When ordinary creditors, such as a credit card company or car lender, file a lawsuit against you and obtain a judgment, they can take your wages through a wage garnishment and can take the money in your account through a bank levy. But can the ordinary creditors take your social security? Ordinary, non-government creditors cannot take social security income through a wage garnishment nor can they do a bank levy and take your Federal benefits that have been deposited into your account. Here’s why:
Can an Ordinary Creditor Garnish My Social Security Income?
Pursuant to federal law, social security income (SSI) is exempt (protected) from a wage garnishment, and is exempted from a bank levy by ordinary creditors. In fact, ordinary creditors cannot use any judgment collection remedy to take your social security income. That means that an ordinary creditor cannot garnish your SSI by serving a wage garnishment order upon the Federal Government and cannot serve a bank levy upon the financial institution where you deposit your SSI income.
Government As Creditor
But what if your creditor is a government entity? There are certain government debts that can be collected through the garnishment of SSI. The most common of these includes back taxes to the IRS, federal student loans, and VA loans. If you don’t pay these types of debts, your social security benefits can be garnished through a government or IRS social security garnishment and any benefits that have already been paid to you and deposited into your bank account can be levied upon and seized by the IRS or other government creditor. Past due child support and alimony are another example of a type of government debt that can be collected by garnishing your social security or doing a levy on the account where your benefits are is deposited, though it is less common for the government to do bank account levies to collect domestic support obligations. If it decides to take your SSI, typically the Federal Government will simply do a garnishment and deduct a certain amount and then sending you the remainder in the form of a smaller check or direct deposit of your benefits.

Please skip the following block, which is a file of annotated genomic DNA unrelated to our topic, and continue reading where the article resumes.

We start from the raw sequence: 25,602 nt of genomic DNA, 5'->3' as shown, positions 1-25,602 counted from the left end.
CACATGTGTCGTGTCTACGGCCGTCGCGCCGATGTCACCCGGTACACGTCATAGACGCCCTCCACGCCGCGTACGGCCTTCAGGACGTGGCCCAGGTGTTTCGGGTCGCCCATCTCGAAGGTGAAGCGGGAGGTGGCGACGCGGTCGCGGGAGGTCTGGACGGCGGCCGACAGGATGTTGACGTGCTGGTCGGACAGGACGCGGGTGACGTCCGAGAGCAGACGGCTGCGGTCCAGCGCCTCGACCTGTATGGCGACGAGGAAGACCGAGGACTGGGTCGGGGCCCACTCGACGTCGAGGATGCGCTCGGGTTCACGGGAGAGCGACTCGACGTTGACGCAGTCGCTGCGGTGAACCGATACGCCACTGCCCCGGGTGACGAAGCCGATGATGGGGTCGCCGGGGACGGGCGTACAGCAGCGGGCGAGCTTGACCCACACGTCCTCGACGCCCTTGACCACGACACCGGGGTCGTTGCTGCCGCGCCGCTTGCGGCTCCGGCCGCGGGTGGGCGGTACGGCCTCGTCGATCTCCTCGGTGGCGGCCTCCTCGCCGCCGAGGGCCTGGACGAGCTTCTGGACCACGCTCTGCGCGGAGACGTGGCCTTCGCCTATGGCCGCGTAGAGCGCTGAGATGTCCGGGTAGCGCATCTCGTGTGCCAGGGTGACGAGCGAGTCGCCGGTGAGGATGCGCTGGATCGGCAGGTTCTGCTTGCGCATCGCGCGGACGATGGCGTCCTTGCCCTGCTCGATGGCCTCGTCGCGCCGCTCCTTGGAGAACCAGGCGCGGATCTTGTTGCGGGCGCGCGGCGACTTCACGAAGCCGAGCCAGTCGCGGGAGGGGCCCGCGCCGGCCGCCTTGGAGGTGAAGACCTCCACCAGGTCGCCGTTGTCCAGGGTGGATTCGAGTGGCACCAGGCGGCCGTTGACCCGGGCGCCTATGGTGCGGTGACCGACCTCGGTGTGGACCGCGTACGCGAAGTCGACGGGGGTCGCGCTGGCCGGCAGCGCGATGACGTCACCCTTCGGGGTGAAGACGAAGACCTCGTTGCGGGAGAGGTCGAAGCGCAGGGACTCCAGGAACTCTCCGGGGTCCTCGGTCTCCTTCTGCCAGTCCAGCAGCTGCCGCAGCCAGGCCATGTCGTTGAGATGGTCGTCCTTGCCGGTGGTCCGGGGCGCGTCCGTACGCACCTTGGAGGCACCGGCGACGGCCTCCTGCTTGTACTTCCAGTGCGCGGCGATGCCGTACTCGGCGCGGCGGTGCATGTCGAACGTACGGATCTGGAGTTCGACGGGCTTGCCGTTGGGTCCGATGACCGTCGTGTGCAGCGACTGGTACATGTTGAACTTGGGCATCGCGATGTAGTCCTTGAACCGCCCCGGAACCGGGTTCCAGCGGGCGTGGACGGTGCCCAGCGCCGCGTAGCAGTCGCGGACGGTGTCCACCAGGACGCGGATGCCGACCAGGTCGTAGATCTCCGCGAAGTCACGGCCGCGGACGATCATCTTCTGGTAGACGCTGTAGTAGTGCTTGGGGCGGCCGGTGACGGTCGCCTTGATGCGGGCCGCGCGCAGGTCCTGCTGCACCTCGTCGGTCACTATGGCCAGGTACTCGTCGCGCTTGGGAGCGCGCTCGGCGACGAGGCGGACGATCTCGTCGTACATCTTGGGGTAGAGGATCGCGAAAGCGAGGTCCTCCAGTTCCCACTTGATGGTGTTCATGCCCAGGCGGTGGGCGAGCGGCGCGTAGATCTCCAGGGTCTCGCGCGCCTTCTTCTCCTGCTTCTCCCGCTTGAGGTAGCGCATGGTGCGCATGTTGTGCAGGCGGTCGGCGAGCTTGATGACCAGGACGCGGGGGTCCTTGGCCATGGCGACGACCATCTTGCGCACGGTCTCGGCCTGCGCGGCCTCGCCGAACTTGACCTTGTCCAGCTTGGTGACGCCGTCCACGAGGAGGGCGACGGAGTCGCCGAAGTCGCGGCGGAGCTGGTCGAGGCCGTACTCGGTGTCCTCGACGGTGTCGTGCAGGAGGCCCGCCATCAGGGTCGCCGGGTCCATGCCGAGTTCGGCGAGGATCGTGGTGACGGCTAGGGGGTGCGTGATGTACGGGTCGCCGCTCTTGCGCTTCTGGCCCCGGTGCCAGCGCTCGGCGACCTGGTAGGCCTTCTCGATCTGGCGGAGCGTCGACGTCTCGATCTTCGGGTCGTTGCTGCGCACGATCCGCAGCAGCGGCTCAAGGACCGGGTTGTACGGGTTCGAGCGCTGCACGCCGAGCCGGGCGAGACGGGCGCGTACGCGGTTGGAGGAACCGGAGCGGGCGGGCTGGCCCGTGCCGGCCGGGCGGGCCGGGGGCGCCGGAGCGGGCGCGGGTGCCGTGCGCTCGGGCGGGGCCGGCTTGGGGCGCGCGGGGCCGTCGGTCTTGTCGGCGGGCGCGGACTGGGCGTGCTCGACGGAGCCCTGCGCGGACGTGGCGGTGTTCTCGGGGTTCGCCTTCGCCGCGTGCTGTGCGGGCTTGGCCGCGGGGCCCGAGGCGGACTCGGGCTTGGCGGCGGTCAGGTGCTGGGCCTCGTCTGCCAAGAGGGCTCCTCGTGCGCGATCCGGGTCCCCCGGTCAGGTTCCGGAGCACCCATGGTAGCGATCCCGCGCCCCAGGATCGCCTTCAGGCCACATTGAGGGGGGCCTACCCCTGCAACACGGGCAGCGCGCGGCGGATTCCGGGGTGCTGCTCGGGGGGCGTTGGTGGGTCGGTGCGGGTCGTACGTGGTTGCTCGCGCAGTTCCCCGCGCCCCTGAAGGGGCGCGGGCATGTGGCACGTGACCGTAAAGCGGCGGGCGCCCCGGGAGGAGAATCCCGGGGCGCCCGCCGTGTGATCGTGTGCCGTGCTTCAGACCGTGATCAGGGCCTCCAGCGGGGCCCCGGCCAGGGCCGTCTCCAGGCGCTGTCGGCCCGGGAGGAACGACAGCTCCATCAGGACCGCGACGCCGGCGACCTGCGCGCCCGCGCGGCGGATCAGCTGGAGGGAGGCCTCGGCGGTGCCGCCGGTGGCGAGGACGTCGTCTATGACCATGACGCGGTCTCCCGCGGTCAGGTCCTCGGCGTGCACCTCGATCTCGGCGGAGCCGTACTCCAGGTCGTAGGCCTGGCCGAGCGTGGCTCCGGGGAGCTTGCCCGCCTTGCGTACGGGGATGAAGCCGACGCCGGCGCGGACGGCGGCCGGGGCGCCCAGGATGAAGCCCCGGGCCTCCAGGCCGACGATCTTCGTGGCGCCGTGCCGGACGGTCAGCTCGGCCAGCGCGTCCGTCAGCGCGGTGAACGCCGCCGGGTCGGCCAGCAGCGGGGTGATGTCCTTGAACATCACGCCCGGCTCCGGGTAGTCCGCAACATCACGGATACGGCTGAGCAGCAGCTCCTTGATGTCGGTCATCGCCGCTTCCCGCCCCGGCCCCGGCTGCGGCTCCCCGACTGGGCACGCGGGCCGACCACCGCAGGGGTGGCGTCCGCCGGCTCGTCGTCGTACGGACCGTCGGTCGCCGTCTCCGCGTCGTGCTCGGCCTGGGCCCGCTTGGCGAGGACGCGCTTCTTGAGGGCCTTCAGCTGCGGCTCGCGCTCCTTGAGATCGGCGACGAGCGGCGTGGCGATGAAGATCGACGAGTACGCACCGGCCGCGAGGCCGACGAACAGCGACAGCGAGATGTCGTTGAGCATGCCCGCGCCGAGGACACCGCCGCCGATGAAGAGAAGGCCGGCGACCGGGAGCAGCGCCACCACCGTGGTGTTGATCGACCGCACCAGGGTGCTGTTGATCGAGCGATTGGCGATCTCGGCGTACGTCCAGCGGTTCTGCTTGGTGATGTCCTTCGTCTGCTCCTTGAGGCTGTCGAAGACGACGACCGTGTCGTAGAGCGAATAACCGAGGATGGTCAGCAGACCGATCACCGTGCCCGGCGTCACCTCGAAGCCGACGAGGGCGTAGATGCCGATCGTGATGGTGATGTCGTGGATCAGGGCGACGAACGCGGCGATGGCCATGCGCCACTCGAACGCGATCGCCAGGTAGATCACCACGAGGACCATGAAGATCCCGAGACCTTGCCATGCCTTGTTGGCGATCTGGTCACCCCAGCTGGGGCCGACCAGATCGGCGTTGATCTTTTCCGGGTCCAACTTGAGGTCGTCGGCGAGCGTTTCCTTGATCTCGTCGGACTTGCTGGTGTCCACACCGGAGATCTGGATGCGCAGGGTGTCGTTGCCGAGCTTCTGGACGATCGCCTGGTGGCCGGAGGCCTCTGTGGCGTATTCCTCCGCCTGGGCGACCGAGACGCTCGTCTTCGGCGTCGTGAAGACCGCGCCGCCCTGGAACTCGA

How Much Is Garnished?
When your benefits are garnished, typically 15% of check or direct deposit is taken each month until the debt is paid in full. This is not as harsh as an ordinary wage garnishment, in which 25% of your wages are garnished, but it still is a significant drain on your income. Depending on the amount of the garnishment, the 15% garnishment per check may last for many years to come.
Levy on Funds Deposited in an Account
In some situations, the government will do a levy your bank account. The IRS especially, has been known to frequently levy and take the money deposited in your account, even if it is social security income, in repayment of back taxes. Remember, however, that ordinary creditors cannot levy on your account in which only your social security is deposited? If a creditor does a bank levy and seizes this type of benefit that was deposited into your account, you need to have your lawyer file appropriate paperwork with the San Diego sheriff or the court and request for the return of your money. And if an ordinary creditor is threatening to levy on your bank account in which your benefits are deposited, your lawyer should provide them with a formal written notice to cease and they could be held accountable for unlawful collection practices.